Going into the NBA Draft, it was clear that the Wolves were starved for NBA-ready wings. The team essentially had two wings on the roster in Andrew Wiggins and Jimmy Butler, both of whom were leaders in the NBA in minutes per game. With the primary backup wing, Jamal Crawford, opting out of player option, there was no one left to soak up those minutes going into next year.
Thankfully for the Wolves, this draft was particularly deep at the wing/combo guard position, particularly for teams drafting from 20-35 or so. Our hope was that the Wolves, barring a trade, would simply play it smart and pick-up one of the available wings.
Amazingly for the Wolves, they not only stayed the course and picked the likely best wing available at the time in Josh Okogie at #20, they also were able to draft another combo wing in Keita Bates-Diop who unexpectedly fell all the way to pick #48 due to his age. Bates-Diop was actually someone who was thought of a realistic pick for the Wolves at pick #20.
As a result, the Wolves were able to get the best of both worlds. With Okogie, the team was able to take the high-potential pick, as while Okogie certainly looks the part of a 3-and-D wing that can play today, his potential ceiling is incredibly high, even more so a for a late-first round pick.
With Bates-Diop, the team found a likely ready contributor, an older wing that can play the 3-4 position, provide solid defense, and pick their spots on offense while shooting threes at a respectable percentage.
This draft certainly helped fortify the Wolves roster, which was direly in need of young talent on cheap contracts. If both Bates-Diop and Okogie pan out as simply rotation players that are able to come off the bench and give 10-15 minutes a night, that would still be a positive result coming out of this draft. It is incredibly valuable to have players at the wing positions. This is seen easily enough with the current Wolves roster, as even with a full mid-level exception it is unclear if the Wolves will be able to add a quality backup wing in free agency.
Having two backup wings on rookie-scale contracts, assuming both players succeed in the NBA, makes the Wolves roster instantly more viable. It may be the first step, but if the Wolves are able to grab another legitimately good wing with their mid-level exception, suddenly the team goes from having zero backup wings to having 3-4 depending on what happens with Nemanja Bjelica.
Having Bates-Diop as well as Okogie also makes potentially losing Bjelica a somewhat easier pill to swallow. Going into the offseason, it did not seem tenable for the Wolves to bring on an additional wing while bringing back Bjelica. It just seemed so much more likely that, even though Bjelica is going to be a restricted free agency, a team like the Utah Jazz or Indiana Pacers that is looking for a little more shooting at the power forward position would snap him up at a price the Wolves were unwilling the match.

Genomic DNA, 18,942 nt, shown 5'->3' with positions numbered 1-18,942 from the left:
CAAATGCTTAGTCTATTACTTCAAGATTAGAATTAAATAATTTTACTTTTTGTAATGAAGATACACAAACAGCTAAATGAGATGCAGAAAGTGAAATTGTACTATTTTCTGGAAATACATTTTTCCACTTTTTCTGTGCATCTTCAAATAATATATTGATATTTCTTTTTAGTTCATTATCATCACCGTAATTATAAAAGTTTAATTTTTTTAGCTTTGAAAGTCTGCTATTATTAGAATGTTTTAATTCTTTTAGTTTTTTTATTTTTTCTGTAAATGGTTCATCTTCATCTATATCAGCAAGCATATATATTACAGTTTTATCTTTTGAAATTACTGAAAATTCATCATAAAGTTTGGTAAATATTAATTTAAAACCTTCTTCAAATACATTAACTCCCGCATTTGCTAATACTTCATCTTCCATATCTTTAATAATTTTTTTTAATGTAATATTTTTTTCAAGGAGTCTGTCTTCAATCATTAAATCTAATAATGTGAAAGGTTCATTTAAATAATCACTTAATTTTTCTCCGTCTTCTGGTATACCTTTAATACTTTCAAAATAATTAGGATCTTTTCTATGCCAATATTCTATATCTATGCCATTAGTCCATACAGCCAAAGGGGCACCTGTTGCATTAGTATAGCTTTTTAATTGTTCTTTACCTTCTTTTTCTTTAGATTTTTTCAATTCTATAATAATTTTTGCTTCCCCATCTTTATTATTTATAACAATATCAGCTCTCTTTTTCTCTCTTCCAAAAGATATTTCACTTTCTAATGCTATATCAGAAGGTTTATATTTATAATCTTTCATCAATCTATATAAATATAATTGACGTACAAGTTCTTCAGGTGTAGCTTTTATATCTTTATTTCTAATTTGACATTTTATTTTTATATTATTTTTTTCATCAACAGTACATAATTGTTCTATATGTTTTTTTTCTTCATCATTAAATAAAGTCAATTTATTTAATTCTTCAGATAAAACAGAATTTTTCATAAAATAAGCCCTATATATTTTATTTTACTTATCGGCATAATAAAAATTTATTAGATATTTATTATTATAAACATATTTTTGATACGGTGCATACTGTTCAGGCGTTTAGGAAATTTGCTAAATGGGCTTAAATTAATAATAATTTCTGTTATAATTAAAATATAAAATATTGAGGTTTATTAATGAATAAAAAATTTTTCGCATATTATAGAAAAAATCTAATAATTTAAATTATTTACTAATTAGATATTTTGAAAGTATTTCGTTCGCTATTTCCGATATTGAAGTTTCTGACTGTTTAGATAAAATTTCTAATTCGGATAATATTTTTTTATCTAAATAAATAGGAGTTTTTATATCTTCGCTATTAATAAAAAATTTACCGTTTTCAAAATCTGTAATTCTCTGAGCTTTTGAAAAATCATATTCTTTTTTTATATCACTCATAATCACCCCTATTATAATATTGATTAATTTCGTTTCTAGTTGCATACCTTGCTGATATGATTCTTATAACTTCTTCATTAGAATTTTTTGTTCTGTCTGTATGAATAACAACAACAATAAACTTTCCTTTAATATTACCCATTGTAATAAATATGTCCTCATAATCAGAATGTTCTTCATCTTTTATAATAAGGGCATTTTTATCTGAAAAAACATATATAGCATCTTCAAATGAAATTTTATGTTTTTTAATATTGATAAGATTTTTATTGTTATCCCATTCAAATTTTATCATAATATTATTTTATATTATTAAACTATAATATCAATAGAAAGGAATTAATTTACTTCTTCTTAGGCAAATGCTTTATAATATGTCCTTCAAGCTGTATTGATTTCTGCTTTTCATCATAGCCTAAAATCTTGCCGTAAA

As is the case with many of our favorite players, the Bjelicassaince may take place somewhere other than Minnesota. Similar to Ricky Rubio, Bjelica never really seemed to click with the Thibs universe for better or worse.
The other thing that the draft taught us is making it even more clear that the Wolves are not likely to be trading Gorgui Dieng or Andrew Wiggins in the near future. There are very few teams in the NBA where a trade makes sense for either of these players and now that Brooklyn is preparing to make a run on the free agency class of 2019, there are even fewer suitors for Dieng.
As for Wiggins, there are certainly merits for pursuing a game-changing Wiggins trade. The teams that might go for something like that, such as the Toronto Raptors, are still out there, but it’s hard to see a move that makes sense for both teams unless the Raptors think that they can make Wiggins and DeMar DeRozan work together. If the Wolves were to pursue a cap-clearing move with Wiggins, it is likely that trade will be available next year, Whatever happens next year, it is unlikely that Wiggins will play worse. The argument that he is not in the right situation and a different team could unlock his potential will still be viable next year.
However, after the draft, it becomes less likely that the team will be able to pursue an immediate trade. On a positive note, the Wolves now own all of their future draft picks!
With free agency on the horizon, the Wolves now face several important decisions. They managed not to make any self-inflicted bad moves on draft day, but the immediate question is what happens with Derrick Rose. All signs point to Rose returning to the Wolves, but if he is given a significant piece of the MLE, and then subsequent minutes reflecting that value, the team will be limiting their own chances of success. Both in the opportunity cost of bringing on an impact player, as well as holding back the playing time of the players that need development.
However, if the Wolves are able to continue on this path of making smart, reasonable decisions that reflect a pursuit of an NBA roster that best compliments the skill sets of Jimmy Butler and Karl-Anthony Towns, the future could certainly look a lot brighter.